‘To be really happy and really safe, one ought to have at least two or three hobbies, and they must all be real.’
Churchill, ‘Hobbies’, Pall Mall Gazette, Dec 1925 (cited in Langworth, Churchill: In His Own Words)
Churchill spent much of his leisure time painting at Chartwell, the house and grounds he bought in 1922 set in the rolling countryside of Kent. When he wasn’t bricklaying, building tree houses for the children or feeding his menagerie of animals, he spent much of his time painting, particularly in his ‘wilderness years’. His studio at Chartwell is today much as it was when he was alive and many of his paintings can be seen on its walls. He generally preferred light and colour and, when the weather wouldn’t comply and he couldn’t paint out of doors, he often resorted to still-life studies of fruit, bottles and glassware (hence ‘Bottlescape’, his painting of a range of drinks and glasses, both full and empty.) His nephew Peregrine has said that Churchill, on receiving a large bottle of brandy for Christmas, sent his children round the house looking for other bottles to put alongside it, for a still life. Peregrine told Richard M. Langworth, the editor of Churchill: In His Own Words, that Churchill said: ‘Fetch me associate and fraternal bottles to form a bodyguard to this majestic container’ (Churchill: In His Own Words).
Although Churchill enjoyed travelling and holidays, he was happiest at Chartwell. Purchased in 1922, much against Clementine’s wishes, it was dilapidated and in very poor repair and Churchill dedicated much of his energy – and funds – to renovating and developing the house and grounds. He ended up doing much of the smaller building work himself, taking on the construction of a dam, a swimming pool (which proved very costly to heat), brick walls around the vegetable garden and creating a butterfly house out of a former larder, as well as re-tiling a cottage in Chartwell’s grounds.
A common trap that people fall into is to refer to Winston Churchill’s beloved country estate in Kent as “ Chartwell Manor.” Even Mary Soames in her wonderful memoir A Daughter’s Tale made this error.
It is true the house was informally, but only ever informally, called Chartwell Manor around the time Mary was born and her father bought the estate in 1922—simply because it was a big and imposing residence. But it was not then and never had been a manor house, and it is quite incorrect and careless to use this as its proper name. Churchill himself never appears to have referred to his house as a manor and simply used “Chartwell” on his stationery. Most of all, the National Trust, as the present owner, does not use the term “manor” because it is legally wrong.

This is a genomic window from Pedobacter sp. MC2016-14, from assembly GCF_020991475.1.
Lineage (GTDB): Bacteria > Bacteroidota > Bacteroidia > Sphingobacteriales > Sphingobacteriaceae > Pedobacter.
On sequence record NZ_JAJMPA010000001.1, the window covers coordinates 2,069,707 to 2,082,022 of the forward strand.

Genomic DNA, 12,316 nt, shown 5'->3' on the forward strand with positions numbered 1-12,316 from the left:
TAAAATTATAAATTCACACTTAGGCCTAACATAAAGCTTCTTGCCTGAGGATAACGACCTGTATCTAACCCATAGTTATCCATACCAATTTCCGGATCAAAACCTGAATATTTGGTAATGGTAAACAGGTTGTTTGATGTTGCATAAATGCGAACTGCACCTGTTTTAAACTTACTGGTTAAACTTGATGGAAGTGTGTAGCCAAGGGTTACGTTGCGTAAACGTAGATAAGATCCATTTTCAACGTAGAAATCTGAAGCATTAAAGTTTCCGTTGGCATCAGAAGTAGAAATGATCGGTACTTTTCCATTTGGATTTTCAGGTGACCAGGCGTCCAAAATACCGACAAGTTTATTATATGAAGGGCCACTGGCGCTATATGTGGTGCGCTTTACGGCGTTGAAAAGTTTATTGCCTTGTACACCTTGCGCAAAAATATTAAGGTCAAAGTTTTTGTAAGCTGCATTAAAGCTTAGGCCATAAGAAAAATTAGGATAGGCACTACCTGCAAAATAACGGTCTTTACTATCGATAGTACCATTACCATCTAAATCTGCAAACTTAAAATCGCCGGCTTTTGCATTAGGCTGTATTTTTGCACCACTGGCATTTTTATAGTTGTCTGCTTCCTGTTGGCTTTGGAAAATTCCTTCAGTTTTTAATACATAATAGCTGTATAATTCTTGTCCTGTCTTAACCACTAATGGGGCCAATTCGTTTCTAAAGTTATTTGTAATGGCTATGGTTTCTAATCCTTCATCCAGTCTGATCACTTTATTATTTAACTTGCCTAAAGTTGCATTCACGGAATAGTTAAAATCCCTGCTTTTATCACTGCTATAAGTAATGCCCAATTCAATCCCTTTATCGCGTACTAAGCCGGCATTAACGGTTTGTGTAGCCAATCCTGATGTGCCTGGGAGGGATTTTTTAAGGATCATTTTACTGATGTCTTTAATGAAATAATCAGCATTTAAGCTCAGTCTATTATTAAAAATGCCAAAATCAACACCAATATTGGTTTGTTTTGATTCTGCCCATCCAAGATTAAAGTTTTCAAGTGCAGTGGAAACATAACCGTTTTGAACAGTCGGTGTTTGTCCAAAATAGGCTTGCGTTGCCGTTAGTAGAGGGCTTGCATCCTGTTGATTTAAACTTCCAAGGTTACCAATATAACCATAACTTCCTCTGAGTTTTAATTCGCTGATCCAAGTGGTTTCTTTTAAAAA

Parts of the house are mediaeval, and down the centuries it was called Well Street or Wellstreet, or occasionally Well Place. It was renamed Chartwell by John Campbell Colquhoun, who bought the estate in the nineteenth century, and the name first appears in the 1851 Kent census. The name was taken from the
“A day away from Chartwell is a day wasted.” — Winston S. Churchill
By Edwina Sandys Edwina Sandys is a painter and sculptor. A granddaughter of Sir Winston Churchill, she is the author of Winston Churchill: A Passion for Painting (2015), reviewed in FH 174. This article (A Day at Chartwell) copyright 2017 Edwina Sandys, Artists Rights Society, NY.
I visited Chartwell last June with my sister Celia Sandys to commemorate the fiftieth anniversary of the opening of the house to the public. It was a typical English afternoon, not quite sunny, not quite rainy. Tea was in a large tent on the lawn near the house. Many of our cousins, Soames and Churchill, were there, as well as friends of the family. I was very pleased to meet for the first time David Coombs, author of the comprehensive catalogue of Winston Churchill paintings.
After a few “Hellos” and “How are yous?” I had a strange feeling that we were sitting having tea and cakes on what had in earlier days been the croquet lawn. Before that it had been a tennis court. I had never known it as a tennis court but had heard of my grandmother’s prowess as a fine and graceful tennis player, who also played in tournaments. The Croquet Lawn was very much part of my Chartwell days. Although I never saw Grandpapa playing croquet, I played many games with Grandmama and Field Marshal Montgomery. Monty was a frequent visitor and, although known for being a stern and formidable soldier, was very kind and even interested in talking to a young, shy, teenager like me. In those days, in the English countryside, croquet was quite a different game from the one played today in the United States, where it is taken very seriously, competitively as well as sartorially—everyone in white dresses or flannels.